Contrary to many ideas on predeterminism and free will, the two can coincide and actually act together. Boethius made such a point that God’s theoretical foreknowledge of everything that is to happen needn’t preclude your choice in acting. Determinism, cause and effect, action and reaction and free will are all descriptions born from our way of understanding time whereas God exists completely out of time. There is no before or after, there simply is. In a sense, games work in a similar way; the game-maker made the game in a totally different way than the way you’re playing it. They viewed it all as a whole creation and built it to their specifications, allowing for whatever choices and reactions they wanted. When you play the game, it’s like traversing the 2-dimensional surface of a 3-dimensional object; it’s impossible to truly grasp the full picture in the way in which it was built. Rather, you can get at it how it was intended, which is the experience from the player’s point of view. Within this realm (which only seems limited when put up against the larger, 3D, framework) you have the full spectrum of choices. You have choice, and yet you’re bound within a plan of larger dimensions.

The mistake comes from seeing the bigger picture too much and pre-defining a purpose of the game: To win. Ultimately, the aim of all games is the same as all art: Subjective, implicit expression of the game-maker/artist and subjective, inductive, inferential expression of the viewer/player. The internal rules of the game help form the structure within which you experience the game but they don’t constitute all the game has to offer. Does everybody stop playing a game as soon as they win? Some do (often greatly scorned by the ‘true gamers’) but most will, at some point, want to win again or win in a different way, they’ll want to work toward other in-game objectives or self-made challenges (complete a certain level of a Super Mario game with only X amount of jumps) or they will simply want to play the game and see what else they can experience. Look at GTA, Elder Scrolls and Minecraft. The sheer potential for wandering about and finding things to do or enjoying the same activities in a new way is staggering because there is a wealth beyond the basic ‘win’ objective.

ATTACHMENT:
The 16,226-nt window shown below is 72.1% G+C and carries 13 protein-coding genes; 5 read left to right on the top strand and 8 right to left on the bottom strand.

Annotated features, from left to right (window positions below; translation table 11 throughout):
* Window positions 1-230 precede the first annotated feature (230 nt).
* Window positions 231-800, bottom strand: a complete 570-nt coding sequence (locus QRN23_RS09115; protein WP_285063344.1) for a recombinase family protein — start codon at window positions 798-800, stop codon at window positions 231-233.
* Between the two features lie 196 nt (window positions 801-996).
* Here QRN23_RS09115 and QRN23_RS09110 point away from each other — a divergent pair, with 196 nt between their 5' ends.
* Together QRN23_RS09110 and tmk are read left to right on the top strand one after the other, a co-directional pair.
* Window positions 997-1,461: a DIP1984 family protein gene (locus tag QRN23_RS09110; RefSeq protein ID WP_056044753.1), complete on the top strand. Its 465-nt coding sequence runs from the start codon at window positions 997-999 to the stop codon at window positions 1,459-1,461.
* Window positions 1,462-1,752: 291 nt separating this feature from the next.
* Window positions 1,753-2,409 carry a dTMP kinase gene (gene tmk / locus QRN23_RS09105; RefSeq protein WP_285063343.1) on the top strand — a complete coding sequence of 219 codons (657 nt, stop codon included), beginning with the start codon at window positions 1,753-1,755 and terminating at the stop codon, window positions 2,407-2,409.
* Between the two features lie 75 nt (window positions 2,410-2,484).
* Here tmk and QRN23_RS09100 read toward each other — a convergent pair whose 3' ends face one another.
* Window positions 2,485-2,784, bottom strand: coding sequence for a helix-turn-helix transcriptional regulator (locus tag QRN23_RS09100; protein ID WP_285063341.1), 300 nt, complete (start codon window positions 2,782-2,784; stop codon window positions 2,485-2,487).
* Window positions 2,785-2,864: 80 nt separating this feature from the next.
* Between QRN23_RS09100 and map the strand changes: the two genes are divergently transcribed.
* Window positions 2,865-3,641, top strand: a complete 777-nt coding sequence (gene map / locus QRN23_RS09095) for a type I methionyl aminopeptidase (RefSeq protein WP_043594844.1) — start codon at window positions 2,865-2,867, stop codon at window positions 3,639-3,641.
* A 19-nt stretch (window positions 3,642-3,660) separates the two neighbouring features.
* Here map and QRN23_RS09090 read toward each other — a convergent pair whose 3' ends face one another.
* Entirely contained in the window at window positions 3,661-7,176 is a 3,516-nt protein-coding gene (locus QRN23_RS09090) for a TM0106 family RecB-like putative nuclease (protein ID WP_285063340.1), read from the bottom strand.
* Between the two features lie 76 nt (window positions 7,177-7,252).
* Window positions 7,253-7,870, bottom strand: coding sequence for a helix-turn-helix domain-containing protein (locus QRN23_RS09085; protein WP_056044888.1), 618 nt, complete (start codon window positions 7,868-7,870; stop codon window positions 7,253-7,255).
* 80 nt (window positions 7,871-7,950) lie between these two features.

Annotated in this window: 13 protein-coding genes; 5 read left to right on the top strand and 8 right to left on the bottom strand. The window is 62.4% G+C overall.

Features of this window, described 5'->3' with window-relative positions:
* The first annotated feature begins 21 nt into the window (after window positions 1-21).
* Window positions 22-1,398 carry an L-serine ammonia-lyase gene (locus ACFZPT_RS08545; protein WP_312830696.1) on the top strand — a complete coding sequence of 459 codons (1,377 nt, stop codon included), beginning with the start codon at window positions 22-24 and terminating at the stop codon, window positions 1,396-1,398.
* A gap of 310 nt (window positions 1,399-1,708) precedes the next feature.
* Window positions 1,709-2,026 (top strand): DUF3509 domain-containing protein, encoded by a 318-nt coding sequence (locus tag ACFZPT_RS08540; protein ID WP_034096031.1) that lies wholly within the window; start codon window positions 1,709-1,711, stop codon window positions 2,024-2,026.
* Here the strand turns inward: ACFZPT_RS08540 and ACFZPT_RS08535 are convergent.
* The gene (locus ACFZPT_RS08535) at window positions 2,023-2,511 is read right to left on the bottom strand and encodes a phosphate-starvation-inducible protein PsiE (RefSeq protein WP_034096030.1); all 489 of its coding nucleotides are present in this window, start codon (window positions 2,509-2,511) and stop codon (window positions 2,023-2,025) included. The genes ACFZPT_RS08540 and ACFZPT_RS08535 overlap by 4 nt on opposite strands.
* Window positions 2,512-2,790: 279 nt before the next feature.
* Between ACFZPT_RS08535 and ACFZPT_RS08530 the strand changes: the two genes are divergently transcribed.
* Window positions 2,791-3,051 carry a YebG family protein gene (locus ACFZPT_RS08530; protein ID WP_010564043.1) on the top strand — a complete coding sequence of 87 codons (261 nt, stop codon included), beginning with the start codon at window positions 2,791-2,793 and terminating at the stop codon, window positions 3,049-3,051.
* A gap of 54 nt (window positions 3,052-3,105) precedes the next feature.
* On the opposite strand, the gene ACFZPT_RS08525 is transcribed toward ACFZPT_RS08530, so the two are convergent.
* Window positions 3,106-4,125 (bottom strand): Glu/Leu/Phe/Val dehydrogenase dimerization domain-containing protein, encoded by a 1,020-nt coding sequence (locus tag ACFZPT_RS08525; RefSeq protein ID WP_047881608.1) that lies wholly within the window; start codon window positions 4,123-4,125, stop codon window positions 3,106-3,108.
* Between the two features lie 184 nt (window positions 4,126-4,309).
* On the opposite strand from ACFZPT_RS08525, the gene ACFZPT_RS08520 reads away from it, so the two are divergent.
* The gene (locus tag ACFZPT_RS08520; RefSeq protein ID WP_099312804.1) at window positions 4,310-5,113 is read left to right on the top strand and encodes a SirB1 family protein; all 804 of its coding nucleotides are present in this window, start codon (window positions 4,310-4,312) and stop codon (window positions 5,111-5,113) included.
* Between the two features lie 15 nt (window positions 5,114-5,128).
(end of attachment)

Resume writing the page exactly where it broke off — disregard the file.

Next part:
Doesn’t it feel like a kind of achievement when you’re playing a game and you slowly but valiantly go down in flames because of that mis-placed tetrimino or those Rhodok sharpshooters whittling down your health? Well that’s because you have still achieved. You’ve enjoyed yourself and gained some sensual experience from it. Think of it like this: When reading a simple story, if the protagonist fails their objective by the end (the main character dies, their enemy wins or perhaps simply, their wife leaves them), do you then feel that the time spent reading the book was wasted? If you do, seek help.

The objective of the characters in a play or novel is akin to the objective of the player-character in a game in that it is a theoretical objective that exists only within the gamespace and does not represent the overall, objective: The aesthetic goal. With regards to game-making, this tends to refer to the overall experience or bank of experiences made available to the player thanks to the anticipation and informed design of the game-maker.

Sometimes, these two level of objectives interact with each other and can even clash. I’ll hopefully be exploring more of that next time.

TL;DR – Games are awesome because of the choices you make.